Leaping lamb prices | My Machinery
CASE Agriculture
Leaping lamb prices

Lamb supply in NSW jumped by 39 per cent last week, leading to mixed results in saleyards across the State. That compares to the national lamb supply, which jumped 34pc. National Livestock Reporting Service livestock market analyst, Stephanie Williams, Sydney, said the larger yardings and a lack of processor demand due to booked schedules were some of the factors which affected prices this past week. “Restocker buyers took advantage of lower prices also,” Ms Williams said. “Last week’s price falls were somewhat of a surprise given the previous week’s prices were holding at solid levels.” The eastern States trade lamb indicator finished the week 44 cents a kilogram lower at 309c/kg carcase weight. “Some producers may be turned off by the lower prices of last week and that may impact on supply,” Ms Williams said. Processors not looking through the saleyards for stock were also a good indication supplies of stock direct-to-works were constant, she added. Daniel Croker of Landmark Goulburn said there was a considerable drop in killable lamb numbers last week. He said prices for those lines dropped by between $10 and $15 a head at Goulburn at their sale on last Wednesday, November 14. “That’s maybe down to seasonal conditions, but supply and demand has been the major thing affecting the Goulburn market,” Mr Croker said. “For store lambs and restocker lines, I didn’t think there was a lot of difference in prices in recent weeks.” Goulburn’s sheep yarding last week was nearly double that recorded a fortnight ago, with a head count of 5000 lambs out of a total yarding of 6600. Mr Croker explained the jump in numbers was reflective of seasonal conditions throughout the region surrounding Goulburn. “A lot of people could hold lambs back and you might see a rise in prices during the next few weeks; that’s what we hope,” he said. Forbes stock and station agent, Daniel Beard, Landmark, said there wasn’t a huge jump in numbers at last week’s sheep sale. “Forbes has been consistent in its yardings, with between 18,000 and 25,000 over the past few months,” Mr Beard said. “After last week’s drop of about $5/head to $8/head on the lamb market, the market remained unchanged this week.” Mr Beard said there had not been a lot of volatility in the market at Forbes recently. “There have been a lot of factors affecting prices at the moment, and it will be interesting to see what happens in the future,” he said. “It might get a little bit better and we could see a small increase, but at the end of the day I don’t think there will be any major increases in commodity prices for some time.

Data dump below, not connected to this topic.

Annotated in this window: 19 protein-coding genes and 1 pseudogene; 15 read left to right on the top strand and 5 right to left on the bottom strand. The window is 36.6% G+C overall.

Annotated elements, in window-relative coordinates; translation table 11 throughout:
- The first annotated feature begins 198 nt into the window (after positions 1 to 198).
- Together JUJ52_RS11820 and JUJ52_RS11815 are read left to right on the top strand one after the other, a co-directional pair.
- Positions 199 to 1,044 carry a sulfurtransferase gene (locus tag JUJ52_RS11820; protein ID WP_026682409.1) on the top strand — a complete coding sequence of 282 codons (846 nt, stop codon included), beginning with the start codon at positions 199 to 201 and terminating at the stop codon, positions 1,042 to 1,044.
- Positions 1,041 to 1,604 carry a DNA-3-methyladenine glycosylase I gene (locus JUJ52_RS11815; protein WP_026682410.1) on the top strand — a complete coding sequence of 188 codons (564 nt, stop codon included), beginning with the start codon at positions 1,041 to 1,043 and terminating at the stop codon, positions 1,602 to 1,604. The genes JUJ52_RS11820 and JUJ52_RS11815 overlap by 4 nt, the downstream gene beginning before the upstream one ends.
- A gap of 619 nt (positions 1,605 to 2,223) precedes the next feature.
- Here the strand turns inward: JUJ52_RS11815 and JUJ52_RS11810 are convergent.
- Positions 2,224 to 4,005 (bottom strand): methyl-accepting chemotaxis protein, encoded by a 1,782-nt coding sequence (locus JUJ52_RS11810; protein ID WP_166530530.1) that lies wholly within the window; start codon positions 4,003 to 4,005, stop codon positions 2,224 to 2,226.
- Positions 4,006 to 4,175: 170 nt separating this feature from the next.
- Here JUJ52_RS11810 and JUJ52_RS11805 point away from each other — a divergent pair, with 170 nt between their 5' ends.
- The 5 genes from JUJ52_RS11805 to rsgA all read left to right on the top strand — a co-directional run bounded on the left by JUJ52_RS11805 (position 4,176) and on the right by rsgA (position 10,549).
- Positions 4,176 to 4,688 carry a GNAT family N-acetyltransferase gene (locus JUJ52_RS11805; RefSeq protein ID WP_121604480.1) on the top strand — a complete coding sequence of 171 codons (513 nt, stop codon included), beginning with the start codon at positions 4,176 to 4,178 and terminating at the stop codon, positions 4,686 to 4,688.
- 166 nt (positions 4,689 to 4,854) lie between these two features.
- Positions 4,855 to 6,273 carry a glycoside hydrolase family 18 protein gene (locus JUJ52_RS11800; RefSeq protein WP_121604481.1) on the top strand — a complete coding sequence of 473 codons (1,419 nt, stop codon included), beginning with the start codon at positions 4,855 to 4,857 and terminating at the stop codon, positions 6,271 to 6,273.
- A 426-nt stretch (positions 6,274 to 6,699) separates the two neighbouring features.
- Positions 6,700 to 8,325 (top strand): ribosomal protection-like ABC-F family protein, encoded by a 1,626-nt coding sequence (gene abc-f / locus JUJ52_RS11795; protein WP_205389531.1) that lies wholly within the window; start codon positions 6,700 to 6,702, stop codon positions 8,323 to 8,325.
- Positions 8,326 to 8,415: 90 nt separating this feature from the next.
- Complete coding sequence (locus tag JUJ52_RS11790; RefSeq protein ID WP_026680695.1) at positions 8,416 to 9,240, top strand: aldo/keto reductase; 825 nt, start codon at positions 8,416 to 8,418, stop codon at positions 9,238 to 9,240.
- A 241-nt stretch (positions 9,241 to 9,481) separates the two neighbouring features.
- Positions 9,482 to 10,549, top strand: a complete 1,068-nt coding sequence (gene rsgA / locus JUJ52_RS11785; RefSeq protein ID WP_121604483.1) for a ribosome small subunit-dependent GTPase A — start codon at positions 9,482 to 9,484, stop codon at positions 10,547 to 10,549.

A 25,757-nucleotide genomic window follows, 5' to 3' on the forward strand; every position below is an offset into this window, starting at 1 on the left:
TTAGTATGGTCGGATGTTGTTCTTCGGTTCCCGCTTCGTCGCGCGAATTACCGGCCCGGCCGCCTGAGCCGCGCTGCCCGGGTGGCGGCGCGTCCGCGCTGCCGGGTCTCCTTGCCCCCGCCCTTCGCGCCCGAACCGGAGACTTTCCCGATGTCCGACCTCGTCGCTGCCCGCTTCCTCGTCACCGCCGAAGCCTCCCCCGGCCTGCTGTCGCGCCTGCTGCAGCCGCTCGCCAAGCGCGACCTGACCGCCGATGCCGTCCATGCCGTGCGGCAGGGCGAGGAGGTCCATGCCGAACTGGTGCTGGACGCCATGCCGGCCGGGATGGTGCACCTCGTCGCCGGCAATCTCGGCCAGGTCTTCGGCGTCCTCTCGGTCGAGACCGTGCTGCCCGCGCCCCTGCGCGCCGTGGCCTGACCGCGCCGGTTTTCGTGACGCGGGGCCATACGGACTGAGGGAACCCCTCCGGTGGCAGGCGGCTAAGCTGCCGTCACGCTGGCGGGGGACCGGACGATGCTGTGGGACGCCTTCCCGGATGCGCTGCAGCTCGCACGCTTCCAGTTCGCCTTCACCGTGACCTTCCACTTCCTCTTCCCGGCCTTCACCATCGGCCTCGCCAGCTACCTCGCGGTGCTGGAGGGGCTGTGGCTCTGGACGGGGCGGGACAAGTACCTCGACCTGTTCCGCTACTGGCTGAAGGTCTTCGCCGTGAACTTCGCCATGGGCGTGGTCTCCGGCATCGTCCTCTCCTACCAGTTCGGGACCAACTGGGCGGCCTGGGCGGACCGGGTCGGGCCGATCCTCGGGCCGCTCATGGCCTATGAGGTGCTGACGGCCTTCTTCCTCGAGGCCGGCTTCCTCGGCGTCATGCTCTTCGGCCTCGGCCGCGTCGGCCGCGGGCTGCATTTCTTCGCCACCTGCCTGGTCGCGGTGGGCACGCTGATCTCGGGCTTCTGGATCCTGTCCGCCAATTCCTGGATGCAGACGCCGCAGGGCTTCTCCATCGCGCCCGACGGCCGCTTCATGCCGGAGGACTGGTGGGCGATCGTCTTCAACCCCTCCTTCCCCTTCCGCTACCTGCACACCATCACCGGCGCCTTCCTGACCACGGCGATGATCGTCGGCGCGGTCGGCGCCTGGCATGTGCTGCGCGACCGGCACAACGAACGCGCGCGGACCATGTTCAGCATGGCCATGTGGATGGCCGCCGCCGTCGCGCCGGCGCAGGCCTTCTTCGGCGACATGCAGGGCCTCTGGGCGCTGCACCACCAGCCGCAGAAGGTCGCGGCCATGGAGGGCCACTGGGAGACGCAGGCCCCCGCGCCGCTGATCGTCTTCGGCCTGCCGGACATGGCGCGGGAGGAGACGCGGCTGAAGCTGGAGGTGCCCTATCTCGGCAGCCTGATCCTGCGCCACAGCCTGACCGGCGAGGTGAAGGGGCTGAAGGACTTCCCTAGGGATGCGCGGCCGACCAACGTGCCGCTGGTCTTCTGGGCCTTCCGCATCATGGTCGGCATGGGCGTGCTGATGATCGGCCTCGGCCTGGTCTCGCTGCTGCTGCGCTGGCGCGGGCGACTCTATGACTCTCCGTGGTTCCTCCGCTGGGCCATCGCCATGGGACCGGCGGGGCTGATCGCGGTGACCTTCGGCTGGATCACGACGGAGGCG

Share this:

CASE Agriculture